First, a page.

Inappropriate comments are hard to expunge from the social media archives. Paul Butler tells how the image of football fans can suffer as a result of such stupidity
Footballers are constantly in the papers for their social media faux pas, but fans have transgressed too. In May, Norwich City fan Luke O’Donoughoe became the first supporter to be banned from a football ground for posting racist tweets, after commenting on news that the Canaries had signed former Evertonian James Vaughan. Not only was he banned for life, the police charged him with “sending an offensive message by public communication network under the Communications Act 2003”, and the 22-year-old was sentenced to a 12-month community order with 120 hours of unpaid work.
Were it not for the outcry from his fellow fans, the case might never have gone to court, or been noticed by the club. But Twitter is no longer just for Stephen Fry and footballers with an ability to photoshop Howard Webb into a Man Utd shirt. If message boards are the equivalent of getting stuck in a tedious half-time argument with a bloke at the bar, Twitter is like that moment when you can shout your one-liner from the stands and wait for the cheers or hope it gets swallowed up by the next wave of chanting. The problem is when the chanting stops and everyone turns around to look at you.
This is precisely what happened with O’Donoughoe. All of a sudden he realised his comments were not going to be swept away, and he was effectively bundled out and told to get lost by his club and fellow fans, despite his apologies. Spewing vitriol and hatred on message boards is one thing but at least it’s confined, if no more excusable. With Twitter there is the possibility of your ill-judged comment being retweeted thousands, possibly millions of times in a matter of seconds.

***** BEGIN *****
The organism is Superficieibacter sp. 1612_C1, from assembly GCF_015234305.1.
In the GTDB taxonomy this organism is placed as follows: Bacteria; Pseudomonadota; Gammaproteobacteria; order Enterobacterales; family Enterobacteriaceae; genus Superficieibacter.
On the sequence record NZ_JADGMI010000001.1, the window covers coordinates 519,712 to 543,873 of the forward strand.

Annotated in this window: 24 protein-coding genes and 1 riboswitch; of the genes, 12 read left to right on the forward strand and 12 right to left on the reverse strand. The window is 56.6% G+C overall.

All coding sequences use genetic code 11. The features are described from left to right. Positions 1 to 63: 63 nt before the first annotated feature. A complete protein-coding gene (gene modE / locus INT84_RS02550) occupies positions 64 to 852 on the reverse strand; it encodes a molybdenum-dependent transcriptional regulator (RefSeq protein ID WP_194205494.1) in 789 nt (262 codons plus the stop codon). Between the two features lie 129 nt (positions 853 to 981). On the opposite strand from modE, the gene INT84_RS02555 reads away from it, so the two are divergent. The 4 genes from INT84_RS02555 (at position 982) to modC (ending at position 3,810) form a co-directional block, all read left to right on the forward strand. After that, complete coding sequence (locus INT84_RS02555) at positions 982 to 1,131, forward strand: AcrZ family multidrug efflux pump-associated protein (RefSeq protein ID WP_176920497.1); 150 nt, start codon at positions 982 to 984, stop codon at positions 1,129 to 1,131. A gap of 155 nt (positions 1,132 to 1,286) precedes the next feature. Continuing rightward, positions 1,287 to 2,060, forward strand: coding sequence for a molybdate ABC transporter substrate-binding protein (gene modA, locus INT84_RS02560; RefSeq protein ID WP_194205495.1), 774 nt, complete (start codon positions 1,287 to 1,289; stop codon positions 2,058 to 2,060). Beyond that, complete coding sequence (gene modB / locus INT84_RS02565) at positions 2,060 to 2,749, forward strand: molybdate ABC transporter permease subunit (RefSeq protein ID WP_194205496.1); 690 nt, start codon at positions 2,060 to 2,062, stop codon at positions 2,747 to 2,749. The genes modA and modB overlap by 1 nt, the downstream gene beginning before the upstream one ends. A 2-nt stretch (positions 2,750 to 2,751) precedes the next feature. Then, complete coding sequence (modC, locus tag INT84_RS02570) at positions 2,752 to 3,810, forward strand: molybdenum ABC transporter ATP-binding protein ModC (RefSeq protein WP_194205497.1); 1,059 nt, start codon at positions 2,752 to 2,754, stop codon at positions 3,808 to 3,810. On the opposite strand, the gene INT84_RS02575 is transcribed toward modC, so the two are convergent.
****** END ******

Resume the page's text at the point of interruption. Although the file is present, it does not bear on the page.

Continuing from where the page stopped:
As the government and supporters’ trusts build a case for giving fans more involvement in their clubs, this kind of free speech can be extremely counterproductive. Paul Bond, chairman of the Norwich City Supporters’ Trust (NCST), believes some Twitter-happy fans could be in danger of justifying many clubs’ assertions that supporters shouldn’t be allowed anywhere near the boardroom.
“One of the cited barriers to fan representation is the fear that the ‘wrong type’ of fan will be exposed to confidential club discussions, which will be leaked,” he says. “Given the rise of social networking, the concern must be multiplied along with possible financial consequences of fan unrest, damage to brand image or collapse of financial negotiations. Any ill-considered twittering from fans may serve to reinforce any negative image and prejudice any serious voice fans and fan bodies may hold.”
Dave Boyle’s resignation as chief executive of Supporters Direct after tweeting comments about AFC Wimbledon’s promotion is proof of just that. The organisation has escaped a threatened enormous cut in funding as a consequence but only after some serious campaigning to repair the damage.
While many saw the threat of cuts as an overreaction, that a mere 140 characters caused so much consternation is a problem that is not going to go away. Mike Reynolds, secretary to the board of NCST, has empathy with Boyle’s situation. “There is no doubt the explosion of social media has opened the door to the instant response, leading to comments being made that, were they being made for a publication or in a letter to the press, would be more considered.”
While few of us have gone to O’Donoughoe’s extremes, most of us will have had regretful moments having just pressed “send”, “post” or “tweet”. But almost everything we do is now recorded for posterity through countless media and it confers a responsibility most of us do not want to comprehend. It is only when the police come knocking and you are banned from your club you love that the burden of that responsibility is truly and irrevocably felt.
From WSC 295 September 2011